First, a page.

Quinn said the Rangers could move a right-handed defenseman (Jacob Trouba, Tony DeAngelo or Adam Fox) to the left side.
DeAngelo, who led New York defensemen with 53 points (15 goals, 38 assists) last season, is the most likely candidate, but Quinn said he knows Fox would be comfortable too. It’s unlikely they ask Trouba to switch.
K’Andre Miller and/or Tarmo Reunanen, two of New York’s top defenseman prospects and each a left-handed shot, could play well enough in training camp to win a job and remove the need to move a righty to the left side.
“That probably is the one position that we’re going to have to really let it play out,” Quinn said.
The Rangers have far fewer uncertainties than they’ve had entering the past two seasons, fueling their optimism.
“We feel real good about where we are,” New York president John Davidson said. “We’ve come a long way. There’s been some very difficult decisions, but to get to that end, to the championship, this is what you have to do.”
Canucks anthem singer Mark Donnelly axed for planned appearance at anti-mask rally – Global News
He’s long been a staple of Vancouver Canucks home games, but it appears Mark Donnelly has sung the national anthem for the last time in Rogers Arena.
Canucks owner Francesco Aquilini took to Twitter Friday, responding to a Vancouver Sun report that the Canucks’ anthem singer would be performing at an anti-mask rally in Vancouver on Saturday.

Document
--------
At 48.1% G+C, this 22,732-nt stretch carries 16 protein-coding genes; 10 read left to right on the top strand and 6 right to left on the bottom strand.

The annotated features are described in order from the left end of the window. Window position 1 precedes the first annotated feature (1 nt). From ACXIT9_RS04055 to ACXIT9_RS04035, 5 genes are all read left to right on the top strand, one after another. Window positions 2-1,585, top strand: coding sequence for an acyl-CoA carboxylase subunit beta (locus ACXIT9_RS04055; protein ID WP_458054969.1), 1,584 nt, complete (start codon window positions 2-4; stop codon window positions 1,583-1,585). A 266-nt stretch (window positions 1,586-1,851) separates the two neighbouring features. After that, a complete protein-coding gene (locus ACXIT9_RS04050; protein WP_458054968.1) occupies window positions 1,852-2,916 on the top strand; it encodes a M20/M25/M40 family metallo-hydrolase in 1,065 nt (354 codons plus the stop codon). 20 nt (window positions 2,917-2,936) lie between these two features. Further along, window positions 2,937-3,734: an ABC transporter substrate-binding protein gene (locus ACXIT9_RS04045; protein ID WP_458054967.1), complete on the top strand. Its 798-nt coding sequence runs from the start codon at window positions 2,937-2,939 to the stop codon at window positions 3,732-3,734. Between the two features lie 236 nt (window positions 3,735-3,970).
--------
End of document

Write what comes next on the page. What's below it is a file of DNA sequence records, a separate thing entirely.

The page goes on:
“Hey @VancouverSun, change the headline to ‘Former Canucks anthem singer.’ #wearamask,” wrote Aquilini.
Global News has requested comment from Donnelly.
Gatherings of more than 50 people have been banned by public health order in B.C. since March. In November, the province extended that ban to all social gatherings.
Saturday’s planned “B.C. Christmas Freedom Rally” is being organized in part by Ryan Kulbaba, who has spearheaded several other anti-mask rallies in Vancouver since July.
The events have featured a variety of anti-vaccine speakers and decried what participants say is censorship and government overreach.
Others have expressed fears that a vaccine would be made mandatory, or argued that the fatality rate from the virus does not justify the economic effects of restrictions.
Previous Vancouver rallies have also drawn believers in a range of conspiracy theories, including debunked myths that masks cause cancer or other health issues, baseless accusations that Bill Gates plans to use vaccines to implant microchips in people, and the U.S.-based QAnon fantasy which claims a cabal of U.S. pedophile politicians are consuming children’s blood.
British Columbians opposed to wearing masks hold Vancouver protest
Posters for Saturday’s rally declare “we oppose government orders & will gather for the holidays.”
Along with Donnelly, the event features a message from Santa, singing, speeches from vaccine opponent Ted Kuntz and the group Hugs over Masks, comedy, an anti-5G presentation and evangelical anti-SOGI123 activist and former People’s Party of Canada candidate Laura Lynn Tyler Thomas.
© 2020 Global News, a division of Corus Entertainment Inc.